Adam Sarhan Barron's Quote: Where’s the Beef?
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Higher Beef Prices Are Likely to Persist
November 14, 2014
By Alexandra Wexler
Bloomberg Commodity Indexes
U.S. cattle futures have posted some of the biggest gains among commodities this year, and the rally looks to be far from over.
The industry is struggling to recover from a severe drought over the past few years that dried out pastures and sent prices for hay and other cattle feed surging. At the time, many ranchers sold animals to offset the higher costs, causing the nation’s cattle herd to plummet to its lowest level in decades.
This year, weather conditions have improved, and grain is less expensive. Ranchers are expanding their herds, but that won’t help in the near term. The reason: They’re holding on to more animals in order to breed.
“The supply cycle is long, and it takes a long time to bring new cattle to the market,” says Adam Sarhan, chief executive at Sarhan Capital, a New York advisory firm. A cow’s gestation period is nine months, with each pregnancy typically resulting in a single calf. Calves don’t usually reach slaughter weight until they are 12 to 22 months old.
“Cattle feeders are expected to raise animals to heavier weights in 2014 and 2015, but this is more than offset by a slower pace of [sales] in the second half of 2015,” the Agriculture Department said in its November supply-and-demand report. In short, there will be fewer, but fatter cattle available, so the supply figures may be a little understated. Eventually higher prices will curtail sales.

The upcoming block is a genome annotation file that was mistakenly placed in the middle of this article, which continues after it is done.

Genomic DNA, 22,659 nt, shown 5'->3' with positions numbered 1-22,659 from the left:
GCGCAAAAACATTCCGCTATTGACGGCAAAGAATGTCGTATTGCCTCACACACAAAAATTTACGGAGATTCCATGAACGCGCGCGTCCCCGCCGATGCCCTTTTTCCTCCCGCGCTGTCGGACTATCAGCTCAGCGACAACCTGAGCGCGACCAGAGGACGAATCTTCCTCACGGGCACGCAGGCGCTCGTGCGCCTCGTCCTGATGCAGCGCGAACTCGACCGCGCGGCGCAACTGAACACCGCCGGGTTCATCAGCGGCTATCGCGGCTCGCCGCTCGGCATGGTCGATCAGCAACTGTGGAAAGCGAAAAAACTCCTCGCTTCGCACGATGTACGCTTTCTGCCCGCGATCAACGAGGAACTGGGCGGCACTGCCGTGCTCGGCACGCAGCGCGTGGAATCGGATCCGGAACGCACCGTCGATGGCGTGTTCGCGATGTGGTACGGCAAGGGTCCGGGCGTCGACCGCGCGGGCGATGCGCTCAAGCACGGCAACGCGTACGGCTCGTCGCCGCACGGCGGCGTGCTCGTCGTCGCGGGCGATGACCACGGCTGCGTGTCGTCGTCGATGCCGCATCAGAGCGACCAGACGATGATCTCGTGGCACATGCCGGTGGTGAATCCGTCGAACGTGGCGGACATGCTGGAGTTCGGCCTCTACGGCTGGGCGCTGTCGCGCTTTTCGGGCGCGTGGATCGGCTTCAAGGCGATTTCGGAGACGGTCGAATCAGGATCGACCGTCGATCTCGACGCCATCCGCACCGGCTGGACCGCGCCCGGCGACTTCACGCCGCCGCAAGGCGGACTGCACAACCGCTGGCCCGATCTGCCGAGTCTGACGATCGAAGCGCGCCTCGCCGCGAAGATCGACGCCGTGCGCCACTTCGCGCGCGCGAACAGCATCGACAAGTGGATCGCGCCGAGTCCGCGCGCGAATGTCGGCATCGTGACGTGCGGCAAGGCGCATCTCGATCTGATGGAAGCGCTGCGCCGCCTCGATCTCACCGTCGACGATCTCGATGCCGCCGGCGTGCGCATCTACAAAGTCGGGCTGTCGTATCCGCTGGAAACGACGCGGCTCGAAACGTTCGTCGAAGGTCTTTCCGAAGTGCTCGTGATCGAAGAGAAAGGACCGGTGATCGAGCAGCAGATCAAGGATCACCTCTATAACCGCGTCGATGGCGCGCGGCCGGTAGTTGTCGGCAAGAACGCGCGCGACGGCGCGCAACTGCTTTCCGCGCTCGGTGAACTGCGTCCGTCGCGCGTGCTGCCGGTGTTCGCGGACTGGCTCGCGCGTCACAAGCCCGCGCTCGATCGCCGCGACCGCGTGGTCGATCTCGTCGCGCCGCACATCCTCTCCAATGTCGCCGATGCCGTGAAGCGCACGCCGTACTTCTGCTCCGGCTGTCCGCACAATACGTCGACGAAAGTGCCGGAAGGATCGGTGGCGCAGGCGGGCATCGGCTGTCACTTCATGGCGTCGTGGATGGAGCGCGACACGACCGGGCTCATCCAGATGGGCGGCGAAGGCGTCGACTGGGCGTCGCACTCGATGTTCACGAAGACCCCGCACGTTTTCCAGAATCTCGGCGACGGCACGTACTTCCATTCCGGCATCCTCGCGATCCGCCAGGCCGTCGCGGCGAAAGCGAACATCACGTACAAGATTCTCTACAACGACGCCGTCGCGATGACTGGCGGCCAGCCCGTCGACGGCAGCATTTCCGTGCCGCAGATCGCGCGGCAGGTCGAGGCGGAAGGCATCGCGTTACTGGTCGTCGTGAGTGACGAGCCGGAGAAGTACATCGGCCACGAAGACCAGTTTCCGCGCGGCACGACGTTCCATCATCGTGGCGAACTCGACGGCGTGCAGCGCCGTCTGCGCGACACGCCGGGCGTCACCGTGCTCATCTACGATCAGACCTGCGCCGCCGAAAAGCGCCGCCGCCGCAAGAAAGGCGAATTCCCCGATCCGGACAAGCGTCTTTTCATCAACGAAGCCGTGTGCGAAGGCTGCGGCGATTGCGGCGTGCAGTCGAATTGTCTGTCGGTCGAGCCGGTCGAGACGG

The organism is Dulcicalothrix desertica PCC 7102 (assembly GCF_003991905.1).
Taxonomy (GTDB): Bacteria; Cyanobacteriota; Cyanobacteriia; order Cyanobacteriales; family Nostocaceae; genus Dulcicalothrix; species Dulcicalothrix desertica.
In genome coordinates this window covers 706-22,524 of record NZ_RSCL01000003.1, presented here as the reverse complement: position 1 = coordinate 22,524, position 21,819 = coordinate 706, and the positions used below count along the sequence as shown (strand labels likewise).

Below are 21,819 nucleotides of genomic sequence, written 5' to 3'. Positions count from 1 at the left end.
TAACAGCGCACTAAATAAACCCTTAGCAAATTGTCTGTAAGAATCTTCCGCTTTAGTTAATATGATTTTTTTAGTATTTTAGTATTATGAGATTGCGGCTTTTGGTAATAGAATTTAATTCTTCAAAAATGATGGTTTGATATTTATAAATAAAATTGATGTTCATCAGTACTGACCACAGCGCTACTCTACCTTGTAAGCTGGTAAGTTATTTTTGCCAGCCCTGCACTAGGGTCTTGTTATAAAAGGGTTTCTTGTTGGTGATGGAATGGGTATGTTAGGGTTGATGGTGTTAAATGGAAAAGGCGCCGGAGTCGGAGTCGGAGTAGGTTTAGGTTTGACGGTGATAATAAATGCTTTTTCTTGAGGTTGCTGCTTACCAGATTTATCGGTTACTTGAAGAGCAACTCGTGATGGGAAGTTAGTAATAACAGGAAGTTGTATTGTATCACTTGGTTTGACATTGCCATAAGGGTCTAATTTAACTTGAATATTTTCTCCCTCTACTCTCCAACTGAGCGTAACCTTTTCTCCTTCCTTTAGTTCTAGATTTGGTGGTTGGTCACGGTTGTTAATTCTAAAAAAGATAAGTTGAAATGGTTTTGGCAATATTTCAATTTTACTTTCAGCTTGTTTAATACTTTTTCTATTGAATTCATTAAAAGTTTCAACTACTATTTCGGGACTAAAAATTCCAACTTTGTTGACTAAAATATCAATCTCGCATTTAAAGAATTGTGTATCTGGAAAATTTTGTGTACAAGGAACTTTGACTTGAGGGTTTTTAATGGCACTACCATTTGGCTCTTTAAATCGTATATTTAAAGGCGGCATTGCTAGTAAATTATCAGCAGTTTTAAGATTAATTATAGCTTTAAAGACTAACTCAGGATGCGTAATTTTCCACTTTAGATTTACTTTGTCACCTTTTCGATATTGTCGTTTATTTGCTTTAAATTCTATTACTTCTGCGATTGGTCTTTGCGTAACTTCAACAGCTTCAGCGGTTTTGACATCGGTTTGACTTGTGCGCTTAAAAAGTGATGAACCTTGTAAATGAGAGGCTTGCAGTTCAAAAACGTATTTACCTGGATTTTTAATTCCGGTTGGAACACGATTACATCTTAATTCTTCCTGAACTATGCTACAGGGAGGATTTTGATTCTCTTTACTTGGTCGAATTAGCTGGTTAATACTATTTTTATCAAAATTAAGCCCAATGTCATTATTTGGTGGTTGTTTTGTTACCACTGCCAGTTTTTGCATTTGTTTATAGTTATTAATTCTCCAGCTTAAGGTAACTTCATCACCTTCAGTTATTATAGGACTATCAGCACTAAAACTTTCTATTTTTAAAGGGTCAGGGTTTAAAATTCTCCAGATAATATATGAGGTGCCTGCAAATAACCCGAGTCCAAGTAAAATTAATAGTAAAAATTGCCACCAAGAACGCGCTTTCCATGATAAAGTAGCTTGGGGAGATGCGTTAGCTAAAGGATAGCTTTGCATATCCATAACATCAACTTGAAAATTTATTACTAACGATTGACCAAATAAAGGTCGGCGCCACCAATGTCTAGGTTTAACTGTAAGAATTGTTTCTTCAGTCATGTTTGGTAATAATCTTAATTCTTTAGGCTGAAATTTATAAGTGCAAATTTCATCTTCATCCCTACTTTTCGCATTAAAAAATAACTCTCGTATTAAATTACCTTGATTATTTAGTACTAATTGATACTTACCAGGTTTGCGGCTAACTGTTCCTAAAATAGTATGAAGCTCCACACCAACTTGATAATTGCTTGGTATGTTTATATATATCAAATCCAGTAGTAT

Live-cattle futures have jumped 27% this year, boosting the price of steaks, hamburgers, and roasts. On Friday, live cattle for delivery in December ended at $1.702 a pound on the Chicago Mercantile Exchange, down just slightly from the all-time high of $1.705. Sarhan expects live-cattle prices to hit $1.75 a pound by the end of the year. “The path of least resistance remains higher,” he observes.
Bets by speculative investors that live-cattle prices will rise outnumber wagers that prices will fall by nearly 10 to 1, according to the latest data from the Commodity Futures Trading Commission.
SUPPLIES OF SLAUGHTER-READY animals are likely to remain tight into 2015. In its November report, the USDA lowered its forecast for beef production next year by 0.5%, to 23.67 billion pounds, down 3.2% from this year’s total. The agency also raised its projected steer prices to a range of $1.54 to $1.65 a pound, from $1.49 to $1.62 in its October report.
Higher beef costs could eventually stall the rally in cattle futures by curbing demand from consumers. Retail fresh-beef prices surged to a record $5.924 a pound in September, a 20% increase over the level a year earlier, according to the USDA.
Producers of other livestock, such as hogs and chickens, can ramp up production more quickly, which means consumers could opt for those proteins instead of beef.
“In general, recent beef-market action does suggest a slowdown in demand, but if live numbers tighten on [bad] weather, [it] might not matter,” says John Kleist, president of Kleist Ag Consulting, in a note.
Winter storms across the Farm Belt could slow the movement of livestock from farms to feeding and processing facilities. Colder weather can also slow the rate at which cattle put on weight, which would further curb supplies.
ALEXANDRA WEXLER reports on cocoa, coffee, cotton, sugar, orange juice, and other commodities for The Wall Street Journal.